See How 'Good’ We Are: the Dangers of Using Corporate Social Activities in Communication Campaigns

Valerie Swaen, Catholic University of Louvain (FNRS) and IESEG School of Management
Joelle Vanhamme, Erasmus University RotterdamBERIM, LABACC
EXTENDED ABSTRACT - Corporate Social Responsibility (CSR) has become an increasingly popular concept. More companies than ever engage in CSR activities (e.g., socially responsible employment, see Drumwright, 1994). Recent research in marketing, however, shows that communicating about CSR activities does not necessarily result in positive effects for companies (Sen and Bhattacharya, 2001). In addition, many studies clearly report that perceived socially irresponsible corporate activities lead to negative perceptions of the company and its products (e.g., Brown and Dacin, 1997). Lastly, it seems that companies that are doing the most in the area of CSR are also the ones that are criticized the most whereas the ones that are not doing anything are the least criticized (SEE Newsletter, 2001). As a result companiesBpromoting themselves as socially responsibleBneed to know how detrimental to their business accusations of irresponsible behaviors will be.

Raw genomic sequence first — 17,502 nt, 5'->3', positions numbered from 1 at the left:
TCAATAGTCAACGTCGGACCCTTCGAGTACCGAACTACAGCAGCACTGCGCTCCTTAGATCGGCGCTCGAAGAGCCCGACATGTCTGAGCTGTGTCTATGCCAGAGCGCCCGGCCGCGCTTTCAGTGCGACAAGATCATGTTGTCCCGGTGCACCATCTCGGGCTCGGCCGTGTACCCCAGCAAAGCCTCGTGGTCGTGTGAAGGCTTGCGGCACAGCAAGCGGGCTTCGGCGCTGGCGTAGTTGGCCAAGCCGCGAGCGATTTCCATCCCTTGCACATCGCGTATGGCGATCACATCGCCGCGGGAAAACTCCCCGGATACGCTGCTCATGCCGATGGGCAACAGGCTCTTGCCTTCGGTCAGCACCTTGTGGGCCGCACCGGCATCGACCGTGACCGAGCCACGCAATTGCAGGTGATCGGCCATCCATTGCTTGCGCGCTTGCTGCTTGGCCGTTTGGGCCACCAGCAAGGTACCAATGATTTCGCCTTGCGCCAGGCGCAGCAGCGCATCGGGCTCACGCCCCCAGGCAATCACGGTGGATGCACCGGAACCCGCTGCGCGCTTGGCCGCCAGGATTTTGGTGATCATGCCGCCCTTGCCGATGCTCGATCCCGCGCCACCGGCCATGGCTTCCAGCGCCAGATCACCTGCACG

[ to cite ]:
Valerie Swaen and Joelle Vanhamme (2004) ,"See How 'Good’ We Are: the Dangers of Using Corporate Social Activities in Communication Campaigns", in NA - Advances in Consumer Research Volume 31, eds. Barbara E. Kahn and Mary Frances Luce, Valdosta, GA : Association for Consumer Research, Pages: 302-303.